The BBC headline ‘Study links synaesthesia to autism‘ recently caught my eye (and nose!) discussing the paper by Baron-Cohen and colleagues* (open-access) who suggested that: “The rate of synaesthesia in adults with autism was 18.9% (31 out of 164), almost three times greater than in controls“.
Synaesthesia according to the UK Synaesthesia Association is best described as a “union of the senses” whereby “two or more of the five senses that are normally experienced separately are involuntarily and automatically joined together“.
In other words, some people might experience certain words as tastes or see colours when they hear music. The BBC follow-up their coverage of the Baron-Cohen paper with a story about a man who can taste the London Underground map and his efforts to re-design the Tube map according to ‘sausage and eggs’ and ‘putrid meat’.
In their paper, the authors tested the suggestion of overlap between autism – adults with “high-functioning autism or Asperger’s syndrome” – and synaesthesia by asking participants with autism and asymptomatic controls to complete a questionnaire on any experiences of synaesthesia alongside something called the Test of Genuineness-Revised (ToG-R) “to validate any self-reported auditory-visual forms of grapheme-colour (GC) and sound-colour (SC) synaesthesia and was sent to all participants in order to detect true and false positives and negatives“. That being said, response rates to the ToG-R were not brilliant; as per another quote: “Telephone follow-up to find out why ToG-Rs were not being completed revealed that participants with autism reported fatigue from the 241 possible choices“.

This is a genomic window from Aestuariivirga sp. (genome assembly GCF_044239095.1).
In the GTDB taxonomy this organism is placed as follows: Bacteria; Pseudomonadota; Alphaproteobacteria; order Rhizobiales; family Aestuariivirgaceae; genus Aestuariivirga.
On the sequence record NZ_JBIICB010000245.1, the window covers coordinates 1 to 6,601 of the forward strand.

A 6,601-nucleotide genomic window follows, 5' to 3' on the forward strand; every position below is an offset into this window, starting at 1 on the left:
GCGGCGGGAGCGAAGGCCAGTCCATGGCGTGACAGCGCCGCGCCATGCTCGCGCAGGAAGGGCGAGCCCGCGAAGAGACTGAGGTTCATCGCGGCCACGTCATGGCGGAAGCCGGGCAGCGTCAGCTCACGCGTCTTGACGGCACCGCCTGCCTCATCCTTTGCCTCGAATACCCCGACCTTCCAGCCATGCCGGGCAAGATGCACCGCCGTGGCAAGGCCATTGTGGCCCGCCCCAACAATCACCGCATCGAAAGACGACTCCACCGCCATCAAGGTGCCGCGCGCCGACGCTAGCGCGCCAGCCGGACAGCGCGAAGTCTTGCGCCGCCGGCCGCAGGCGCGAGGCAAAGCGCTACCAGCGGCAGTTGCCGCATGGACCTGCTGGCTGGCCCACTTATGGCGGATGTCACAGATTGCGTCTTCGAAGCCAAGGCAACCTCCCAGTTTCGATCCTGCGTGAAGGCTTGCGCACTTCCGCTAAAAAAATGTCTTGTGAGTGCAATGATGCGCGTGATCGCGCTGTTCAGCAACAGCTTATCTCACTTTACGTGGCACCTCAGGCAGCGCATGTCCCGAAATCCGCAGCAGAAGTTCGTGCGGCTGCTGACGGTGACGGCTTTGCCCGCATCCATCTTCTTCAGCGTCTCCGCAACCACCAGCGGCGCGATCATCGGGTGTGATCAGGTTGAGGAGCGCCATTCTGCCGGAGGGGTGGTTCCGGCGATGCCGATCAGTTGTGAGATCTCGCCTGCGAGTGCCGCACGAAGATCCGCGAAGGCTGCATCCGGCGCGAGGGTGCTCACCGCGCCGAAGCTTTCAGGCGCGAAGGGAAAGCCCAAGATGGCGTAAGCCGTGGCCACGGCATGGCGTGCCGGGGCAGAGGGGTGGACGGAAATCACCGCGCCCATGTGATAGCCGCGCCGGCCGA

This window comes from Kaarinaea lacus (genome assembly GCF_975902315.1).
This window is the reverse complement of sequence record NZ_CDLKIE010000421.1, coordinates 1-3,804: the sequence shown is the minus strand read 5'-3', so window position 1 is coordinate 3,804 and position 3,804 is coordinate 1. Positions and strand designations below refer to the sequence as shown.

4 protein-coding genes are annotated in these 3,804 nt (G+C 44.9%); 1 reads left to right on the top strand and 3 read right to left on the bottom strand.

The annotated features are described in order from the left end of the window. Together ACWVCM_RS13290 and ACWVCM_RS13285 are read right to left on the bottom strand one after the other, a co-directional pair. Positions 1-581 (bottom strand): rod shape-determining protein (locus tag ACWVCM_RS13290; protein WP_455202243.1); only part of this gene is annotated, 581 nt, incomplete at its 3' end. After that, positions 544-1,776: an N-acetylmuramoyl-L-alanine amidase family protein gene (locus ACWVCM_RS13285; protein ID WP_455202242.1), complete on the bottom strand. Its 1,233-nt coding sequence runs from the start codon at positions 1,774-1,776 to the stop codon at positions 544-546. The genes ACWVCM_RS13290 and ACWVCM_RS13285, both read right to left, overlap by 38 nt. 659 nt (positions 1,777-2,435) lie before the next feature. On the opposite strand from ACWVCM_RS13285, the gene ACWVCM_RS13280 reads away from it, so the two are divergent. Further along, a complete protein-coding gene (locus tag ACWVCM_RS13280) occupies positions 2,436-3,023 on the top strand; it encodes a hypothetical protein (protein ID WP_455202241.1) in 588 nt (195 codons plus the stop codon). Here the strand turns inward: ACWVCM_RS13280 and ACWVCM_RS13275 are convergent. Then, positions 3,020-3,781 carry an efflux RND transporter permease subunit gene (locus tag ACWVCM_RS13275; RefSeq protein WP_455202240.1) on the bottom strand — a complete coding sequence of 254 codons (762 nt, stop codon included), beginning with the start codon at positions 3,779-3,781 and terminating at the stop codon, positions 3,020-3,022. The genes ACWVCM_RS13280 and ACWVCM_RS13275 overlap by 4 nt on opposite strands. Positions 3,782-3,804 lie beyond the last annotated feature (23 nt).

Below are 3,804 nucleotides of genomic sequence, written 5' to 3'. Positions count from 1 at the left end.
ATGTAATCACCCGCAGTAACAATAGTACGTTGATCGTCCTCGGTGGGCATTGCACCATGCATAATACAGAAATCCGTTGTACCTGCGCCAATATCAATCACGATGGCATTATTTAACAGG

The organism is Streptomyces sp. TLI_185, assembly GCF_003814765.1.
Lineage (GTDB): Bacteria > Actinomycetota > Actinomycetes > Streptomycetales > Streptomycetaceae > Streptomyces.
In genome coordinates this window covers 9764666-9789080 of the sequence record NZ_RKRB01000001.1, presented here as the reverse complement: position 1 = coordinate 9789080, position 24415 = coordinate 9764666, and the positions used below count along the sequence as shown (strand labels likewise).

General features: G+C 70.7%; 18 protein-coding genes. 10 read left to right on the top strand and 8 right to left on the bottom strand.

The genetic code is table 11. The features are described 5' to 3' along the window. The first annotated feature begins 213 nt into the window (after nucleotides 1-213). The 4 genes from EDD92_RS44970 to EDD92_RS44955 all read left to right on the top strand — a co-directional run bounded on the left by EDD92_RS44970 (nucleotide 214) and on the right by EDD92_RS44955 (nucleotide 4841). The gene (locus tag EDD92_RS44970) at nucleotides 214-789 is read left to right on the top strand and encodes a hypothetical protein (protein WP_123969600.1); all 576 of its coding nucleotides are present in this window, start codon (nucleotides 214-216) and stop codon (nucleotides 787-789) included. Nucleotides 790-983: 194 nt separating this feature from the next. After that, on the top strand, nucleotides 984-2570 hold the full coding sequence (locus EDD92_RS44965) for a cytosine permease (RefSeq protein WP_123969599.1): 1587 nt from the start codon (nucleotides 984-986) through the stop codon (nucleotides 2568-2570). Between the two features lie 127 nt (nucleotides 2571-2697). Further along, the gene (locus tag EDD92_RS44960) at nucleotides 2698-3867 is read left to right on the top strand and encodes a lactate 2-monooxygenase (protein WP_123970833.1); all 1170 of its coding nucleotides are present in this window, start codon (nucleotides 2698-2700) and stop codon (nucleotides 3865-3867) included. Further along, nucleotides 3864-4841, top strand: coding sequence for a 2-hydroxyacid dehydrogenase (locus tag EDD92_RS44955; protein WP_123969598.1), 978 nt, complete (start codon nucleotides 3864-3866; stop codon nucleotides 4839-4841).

Based on their data however, they report that “The rate of synaesthesia in autism (18.9%) was almost three times greater than in the typical sample (7.22%)“. They also suggest that this figure might be an under-estimate given that some participants with autism “claimed they did not have synaesthesia, but were judged by the experimenters to have synaesthesia on the basis of their questionnaire responses“.
I have to say that I’m very interested in these results. Sensory issues with regards to the autism spectrum are something of growing importance given the effect that they can have on both how a person perceives the world around them and also how such perceptions can impact on day-to-day functioning and quality of life. Even the latest version of DSM saw fit to include sensory issues in their latest redefinition of the autism spectrum (see here).
That being said I still want to see more on this topic done before I totally commit to the likelihood that synaesthesia is frequently prevalent in cases of autism. Questions about how representative these results are for example, to those who present with a greater severity of autistic symptoms or with comorbid learning disability remain as does the question of mechanism and whether there are genetic or biological commonalities to be seen.
I’d also hazard a guess that synaesthesia is just the tip of the iceberg when it comes to sensory and visual issues and autism; indeed whether as per the exclusion criteria for acquired synaesthesia in the Baron-Cohen study “the person had any medical conditions affecting vision“. Well, if the Ikeda results are anything to go on, yes would probably be the answer for anything up to 40% of those with autism. How such vision issues would impact on the presentation of synaesthesia remains to be seen. And finally there is the question of whether any other -sia conditions also reported in cases of autism might also show some involvement, as per the chatter about prosopagnosia (face-blindness)?
* Baron-Cohen S. et al. Is synaesthesia more common in autism? Molecular Autism 2013, 4:40
Editor’s Note: This is a op-ed piece as a follow-up to our News Brief yesterday. Reprinted with permission. Original source: http://questioning-answers.blogspot.co.uk/2013/11/synaesthesia-prevalent-in-autism.html